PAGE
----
Saturday, 18 January 2014

No shampoo - not all fun.

Minimizing my use of shampoo may have been great for my hair, but it didn't come without some discomfort. Here's some thoughts on the matter.

What suits one person does not always suit another

An obvious one, yes. Some people have easier time quitting shampooing their hair than others. It all depends not only what your hair and skin is like but also what kind of water you're using to wash your hair. Living in Iceland means there'll always be sulfides included - in the very washing water. That's why it smells faintly of rotten eggs, if you've ever visited Iceland I'm sure you've noticed the smell. On one hand it's bad for flimsy hair (Icelandic ladies' hair tends to be often strong like silk wire, I'm jelly about that), on another it's been great for my skin, almost killing off my acne entirely. 

When I tried the baking soda thing for the first time the result was kind of obvious: my hair felt clean, yes, but also lifeless, dull and oddly sticky. I later realized the stickiness was probably due to not taking enough time to rinse all the baking soda off my hair because it's never happened again after I began to take better care of the rinsing process. I battled this by brushing coconut oil to the ends of my hair, which was surprisingly effective: no oily look, healthy shine, the hair was super easy to brush and smelled faintly of coconuts. :D

Read the reviews with a healthy dose of suspicion

Never just take someone's word for how things work. See point 1), it may work for them but that's no guarantee it'll work for you. When people post pictures of how their hair looks like it's realistic to assume that those photos have been taken right after a wash, so take them as "this is how the hair will look at its best" rather than "this is how it will look every day". In fact you should be reading my posts with some doubt too.

Give similar suspicion to people who tried and failed, especially if they, too, try to write the experience off as something that will never suit anyone. See point 1) - if it didn't work for them that's no guarantee it won't work for you, that's how hair care tends to work (and there's always a chance that they're doing something wrong to begin with, as I did with the rinsing failure). Apply the healthy suspicion to also the treatments suggested in various blogs, if it sounds hazardous, unhealthy or unhygienic it may not be worth trying at all.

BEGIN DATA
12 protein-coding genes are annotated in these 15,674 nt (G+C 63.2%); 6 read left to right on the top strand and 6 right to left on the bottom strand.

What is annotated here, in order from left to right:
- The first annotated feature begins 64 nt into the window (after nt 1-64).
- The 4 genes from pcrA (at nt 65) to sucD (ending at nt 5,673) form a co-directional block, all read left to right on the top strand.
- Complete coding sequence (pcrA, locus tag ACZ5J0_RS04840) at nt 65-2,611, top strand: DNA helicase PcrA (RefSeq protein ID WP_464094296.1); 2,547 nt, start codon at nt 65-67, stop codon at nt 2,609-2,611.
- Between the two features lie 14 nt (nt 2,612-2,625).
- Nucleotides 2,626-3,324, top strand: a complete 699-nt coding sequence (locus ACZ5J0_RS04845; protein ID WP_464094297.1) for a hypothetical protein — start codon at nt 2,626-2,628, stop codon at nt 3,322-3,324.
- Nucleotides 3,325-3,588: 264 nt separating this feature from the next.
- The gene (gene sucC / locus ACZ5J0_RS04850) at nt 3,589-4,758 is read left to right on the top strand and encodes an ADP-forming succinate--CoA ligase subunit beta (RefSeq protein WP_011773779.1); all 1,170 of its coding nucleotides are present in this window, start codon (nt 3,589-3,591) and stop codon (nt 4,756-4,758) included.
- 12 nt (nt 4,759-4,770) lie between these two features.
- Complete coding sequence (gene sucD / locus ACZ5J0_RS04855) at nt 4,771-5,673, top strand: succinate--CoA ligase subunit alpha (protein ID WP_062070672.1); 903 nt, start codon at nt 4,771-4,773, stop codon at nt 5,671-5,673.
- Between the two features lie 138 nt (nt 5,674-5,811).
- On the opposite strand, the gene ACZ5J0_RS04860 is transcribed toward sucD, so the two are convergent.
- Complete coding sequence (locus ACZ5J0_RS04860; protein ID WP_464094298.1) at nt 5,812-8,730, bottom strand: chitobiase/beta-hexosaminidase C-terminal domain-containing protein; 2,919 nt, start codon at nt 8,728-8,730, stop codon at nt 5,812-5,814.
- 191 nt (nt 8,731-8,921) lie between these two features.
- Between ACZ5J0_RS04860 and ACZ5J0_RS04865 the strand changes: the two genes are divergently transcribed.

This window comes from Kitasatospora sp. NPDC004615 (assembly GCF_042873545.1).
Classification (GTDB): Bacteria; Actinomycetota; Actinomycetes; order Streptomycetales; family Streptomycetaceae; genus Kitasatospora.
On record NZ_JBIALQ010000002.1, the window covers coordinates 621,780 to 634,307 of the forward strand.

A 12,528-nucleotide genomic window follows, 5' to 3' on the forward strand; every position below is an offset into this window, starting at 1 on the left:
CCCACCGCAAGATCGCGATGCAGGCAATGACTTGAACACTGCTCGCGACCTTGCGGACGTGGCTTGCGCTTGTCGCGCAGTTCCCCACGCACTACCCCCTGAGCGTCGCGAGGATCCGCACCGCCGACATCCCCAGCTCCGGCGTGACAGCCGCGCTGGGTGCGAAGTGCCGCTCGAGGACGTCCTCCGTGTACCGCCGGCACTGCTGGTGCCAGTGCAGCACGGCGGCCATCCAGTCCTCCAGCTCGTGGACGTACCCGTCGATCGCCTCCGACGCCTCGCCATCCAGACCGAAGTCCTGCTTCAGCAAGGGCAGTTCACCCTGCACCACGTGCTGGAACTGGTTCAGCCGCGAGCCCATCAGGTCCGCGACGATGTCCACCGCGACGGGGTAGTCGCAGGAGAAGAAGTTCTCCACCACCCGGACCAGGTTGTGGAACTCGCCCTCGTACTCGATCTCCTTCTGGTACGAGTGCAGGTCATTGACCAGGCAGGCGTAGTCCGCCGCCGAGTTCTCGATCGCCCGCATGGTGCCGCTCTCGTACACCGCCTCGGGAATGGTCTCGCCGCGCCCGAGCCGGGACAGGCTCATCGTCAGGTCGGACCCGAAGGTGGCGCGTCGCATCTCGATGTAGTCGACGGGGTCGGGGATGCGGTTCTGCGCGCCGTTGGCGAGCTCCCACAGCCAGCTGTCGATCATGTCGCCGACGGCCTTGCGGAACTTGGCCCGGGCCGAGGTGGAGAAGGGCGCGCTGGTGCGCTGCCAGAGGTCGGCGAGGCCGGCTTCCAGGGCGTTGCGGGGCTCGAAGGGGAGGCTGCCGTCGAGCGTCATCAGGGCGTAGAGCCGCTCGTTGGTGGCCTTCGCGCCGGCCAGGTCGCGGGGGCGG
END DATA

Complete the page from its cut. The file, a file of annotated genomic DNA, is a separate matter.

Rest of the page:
Your hair will look bad in the beginning

...and there may be no way around it. You could braid your hair but f.ex. with hair type like mine the dirty hair will just clump together, giving you a totally obvious greasy look. Braids help but very little. Also note that I didn't just quit shampooing my hair, I began to minimize the use of shampoo which is an entirely different thing, so if you go the whole no poo way, expect your hair to look even worse.

This is why I timed my start to coincide with the exam reading weeks. What a great excuse of not having to leave the house every day!

Not every symptom begins at the same cause

You will most likely see some massive changes in your hair, but keep in mind that they may not all be cause by the same thing. I'd like to once again mention my first time trying to wash my hair with baking powder, where the dullness and odd stickiness were actually my own fault for making a mistake.

Another thing that I noticed was that my hair seemed to grow a huge split ends problem over night, but curiously enough only in the front. I trimmed the front after which the problem went away, and although I can't say I know for sure what caused it I suspect my previous hair cleaning routine coupled with the fact that the only part of my hair that I put other hair products such as hairspray etc. in is the front. It's also the only part that receives heat as I like to curl the sides. Perhaps the previous hair care only served to hide the problem that nevertheless was always there?

Whatever it was, I'm happy that it seems to be taken care of now, and that it didn't immediately frighten me off of the idea of using less shampoo. It would have been so easy to link the split ends to baking powder (which admittedly I did do first) but experience has now shown that it must have been something else.

Fun fact: those amazing hairstyles of yore, how did they ever stay in place? To name one ingredient the ladies' hair was constantly oily, which was regarded as a healthy state of hair. They might have washed their hair only once in a month and right afterward applied oil to it to get that "beautiful sheen" that's often mentioned in texts that describe some lady's wonderful hair. :D


  1. Aivan mahtavia kuvia! Keskimmäinen kuva varmaan selittää, miten tukat pysyivät muhkeassa mallissaan - niissä oli aika paljno ylimääräistä fylliä mukana.

    1. Myös hyvä esimerkki siitä, miten hiusasioissa ei voi ikinä luottaa "myyntikuviin" - joop, 1800-luvun lopun +1900-luvun alun kampaukset olivat muhkeita, muttei niitä ihan pelkästään omista hiuksista luotu! :D